RSN™ SCAM NEWS: Danish Man Goes To West Africa To Arrest ‘Yahoo’ Boys Who Duped Him Of 15,000 Euros
The police of Imo State in Nigeria, have arrested some fraud boys who defrauded a Danish man identified as Jeanette Brunsma, of €15,000 (GHC 83,000) after the man came down to Nigeria to effect their arrest himself.
The suspects identified as Nicholas Lambert 22; Collins Njoku 22; Bright Chukwuezi, 23; and Chukwuemeka Ononiwu, 27, are all believed to be university undergraduates in one of the state’s universities.
Photos Only Available Of Two Of The Suspects
According to the state Commissioner of Police, Dasuki Galadanchi, 11 laptops and 20 phones of different brands were recovered from them when they were arrested.
Dasuki Galadanchi said the suspects engaged in “advanced fee fraud, otherwise known as yahoo yahoo to defraud the Dane.”
He said: “After defrauding Brunsma of the €15,000, the suspects made a fresh demand of €1,500.
“The prime suspect, Lambert, met the victim on Facebook, bearing a fake name, Johnson Mills, in order to commit the crime.”
Explaining how the suspects were arrested, the Commissioner of Police said the victim flew into the country and lodged a complaint at the state command headquarters which led to investigations by the police.
He said the victim’s statement was followed with “a digital construction analysis,” which led to the arrest of the suspects within 24 hours.
“The suspects; Nicholas Lambert, aka Johnson Mills of Onumonu Street, Owerri; Collins Njoku of Umudim Umuduruonyeoma, in the Ikeduru Local Government Area; Bright Chukwuezi of Umudim Umuduruonyeoma and Chukwuemeka Ononiwu also of Umudim Umuduruonyeoma, were arrested on September 3, 2018,” the Commissioner revealed.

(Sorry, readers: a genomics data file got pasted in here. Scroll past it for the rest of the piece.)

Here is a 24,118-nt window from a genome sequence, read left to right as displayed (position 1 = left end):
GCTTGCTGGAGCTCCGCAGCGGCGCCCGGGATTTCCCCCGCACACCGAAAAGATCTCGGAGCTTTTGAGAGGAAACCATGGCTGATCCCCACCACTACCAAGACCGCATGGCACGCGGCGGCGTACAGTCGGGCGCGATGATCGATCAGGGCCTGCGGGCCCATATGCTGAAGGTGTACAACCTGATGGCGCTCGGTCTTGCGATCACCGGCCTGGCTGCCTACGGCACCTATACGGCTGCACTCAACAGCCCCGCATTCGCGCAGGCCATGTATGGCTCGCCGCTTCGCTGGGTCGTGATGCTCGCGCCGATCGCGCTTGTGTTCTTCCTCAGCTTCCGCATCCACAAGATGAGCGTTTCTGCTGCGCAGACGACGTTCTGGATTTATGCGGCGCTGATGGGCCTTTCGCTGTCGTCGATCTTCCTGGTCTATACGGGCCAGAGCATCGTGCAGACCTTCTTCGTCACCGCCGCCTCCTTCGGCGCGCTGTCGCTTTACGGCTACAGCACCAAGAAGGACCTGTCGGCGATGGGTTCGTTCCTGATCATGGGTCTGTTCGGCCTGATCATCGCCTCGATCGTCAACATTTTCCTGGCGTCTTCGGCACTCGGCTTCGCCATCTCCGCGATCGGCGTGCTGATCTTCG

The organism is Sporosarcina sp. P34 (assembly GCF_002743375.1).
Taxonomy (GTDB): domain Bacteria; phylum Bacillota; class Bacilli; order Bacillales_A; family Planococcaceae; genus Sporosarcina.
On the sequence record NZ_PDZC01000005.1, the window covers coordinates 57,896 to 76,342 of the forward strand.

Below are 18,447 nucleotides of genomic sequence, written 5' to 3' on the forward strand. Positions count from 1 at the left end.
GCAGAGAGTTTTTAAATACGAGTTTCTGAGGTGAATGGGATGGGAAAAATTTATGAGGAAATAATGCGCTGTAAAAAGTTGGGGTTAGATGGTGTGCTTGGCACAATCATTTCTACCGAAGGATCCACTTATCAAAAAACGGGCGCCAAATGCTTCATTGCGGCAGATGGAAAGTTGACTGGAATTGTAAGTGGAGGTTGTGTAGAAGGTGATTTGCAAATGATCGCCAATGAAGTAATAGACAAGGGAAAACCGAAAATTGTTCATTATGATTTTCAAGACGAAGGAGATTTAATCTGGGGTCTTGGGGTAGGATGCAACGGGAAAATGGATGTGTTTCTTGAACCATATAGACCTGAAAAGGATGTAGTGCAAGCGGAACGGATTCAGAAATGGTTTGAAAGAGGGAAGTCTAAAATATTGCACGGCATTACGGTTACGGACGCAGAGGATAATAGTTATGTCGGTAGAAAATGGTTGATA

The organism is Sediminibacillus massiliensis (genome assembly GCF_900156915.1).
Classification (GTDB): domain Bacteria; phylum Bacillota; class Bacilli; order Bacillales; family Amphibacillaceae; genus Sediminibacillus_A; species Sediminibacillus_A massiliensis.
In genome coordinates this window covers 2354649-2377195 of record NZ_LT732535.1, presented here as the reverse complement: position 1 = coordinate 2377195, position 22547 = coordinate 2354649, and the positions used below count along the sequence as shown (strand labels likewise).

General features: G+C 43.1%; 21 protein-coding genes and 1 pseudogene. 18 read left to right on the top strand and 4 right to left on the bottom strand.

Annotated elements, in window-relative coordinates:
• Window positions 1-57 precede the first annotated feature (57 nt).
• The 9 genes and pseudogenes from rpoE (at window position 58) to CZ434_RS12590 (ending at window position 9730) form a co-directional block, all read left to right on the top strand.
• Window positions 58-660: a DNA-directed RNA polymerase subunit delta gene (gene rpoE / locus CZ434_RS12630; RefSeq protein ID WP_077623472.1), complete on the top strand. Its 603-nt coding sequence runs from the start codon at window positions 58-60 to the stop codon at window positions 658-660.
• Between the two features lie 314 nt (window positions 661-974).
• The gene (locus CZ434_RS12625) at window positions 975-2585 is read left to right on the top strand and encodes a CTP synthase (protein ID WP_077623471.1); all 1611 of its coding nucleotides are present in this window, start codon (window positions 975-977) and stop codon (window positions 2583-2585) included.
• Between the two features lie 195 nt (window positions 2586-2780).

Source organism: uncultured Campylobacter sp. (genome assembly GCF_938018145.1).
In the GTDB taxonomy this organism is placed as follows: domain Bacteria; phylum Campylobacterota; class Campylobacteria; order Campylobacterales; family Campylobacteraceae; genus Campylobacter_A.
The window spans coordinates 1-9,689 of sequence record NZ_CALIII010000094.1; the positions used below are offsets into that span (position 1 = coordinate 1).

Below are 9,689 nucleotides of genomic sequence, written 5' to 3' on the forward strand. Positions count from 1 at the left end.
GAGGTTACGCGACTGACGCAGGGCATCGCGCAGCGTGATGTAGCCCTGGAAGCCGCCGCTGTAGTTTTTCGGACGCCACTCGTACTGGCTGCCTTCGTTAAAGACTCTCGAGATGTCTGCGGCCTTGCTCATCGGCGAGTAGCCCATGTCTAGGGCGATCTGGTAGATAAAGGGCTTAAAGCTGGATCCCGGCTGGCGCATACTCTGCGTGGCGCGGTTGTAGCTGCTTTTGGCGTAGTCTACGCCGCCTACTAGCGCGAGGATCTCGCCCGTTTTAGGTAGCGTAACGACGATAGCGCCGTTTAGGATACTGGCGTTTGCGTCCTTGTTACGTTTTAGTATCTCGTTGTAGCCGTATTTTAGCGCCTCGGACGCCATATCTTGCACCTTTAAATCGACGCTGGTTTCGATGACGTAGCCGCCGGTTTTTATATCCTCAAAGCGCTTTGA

“They were arrested by a combined team of operatives of Scorpion Squad and Monitoring Unit of the command for advanced fee fraud,” he added.
The main suspect claimed to be a US Army Sergeant by name Johnson Mills (Nicholas Lambert) serving in Kabul, Afghanistan.
His accomplices claimed to be Red Cross agents, were arrested together with Lambert in Imo State.
“We swooped on them at their hideout in Umuodu Mbieri, in the Mbaitoli LGA after the victim lodged a formal complaint to the police.”
“The suspects have made useful statements to the police, confessing to have defrauded Jeanette Brunsma of Ringwey 10,Weiloo, Netherlands, of the sum of €15,000.”
“The exhibits recovered from the suspects include 11 laptops and 20 phones of different brands.”
The prime suspect, Lambert, admitted he committed the crime.
He said: “I met Jeanette on Facebook; I claimed to be a US soldier to defraud him of €15,000. After the initial payment, I demanded another €1,500, after which I was arrested by the police in my hotel room. He said the other suspects were not aware that he made another demand on the Dane”.
Needless to say, this was one of the lucky ones who not only survived the experience but managed to obtain an arrest!
We never recommend going to Africa to attempt this due to the dangers.
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FAQ: How Do You Properly Report Scammers?
It is essential that law enforcement knows about scams & scammers, even though there is nothing (in most cases) that they can do.
Always report scams involving money lost or where you received money to:
- Local Police – ask them to take an “informational” police report – say you need it for your insurance
- Your National Police or FBI (www.IC3.gov)
- The Scars Worldwide Reporting Network HERE or on www.Anyscam.com
This helps your government understand the problem, and allows law enforcement to add scammers on watch lists worldwide.
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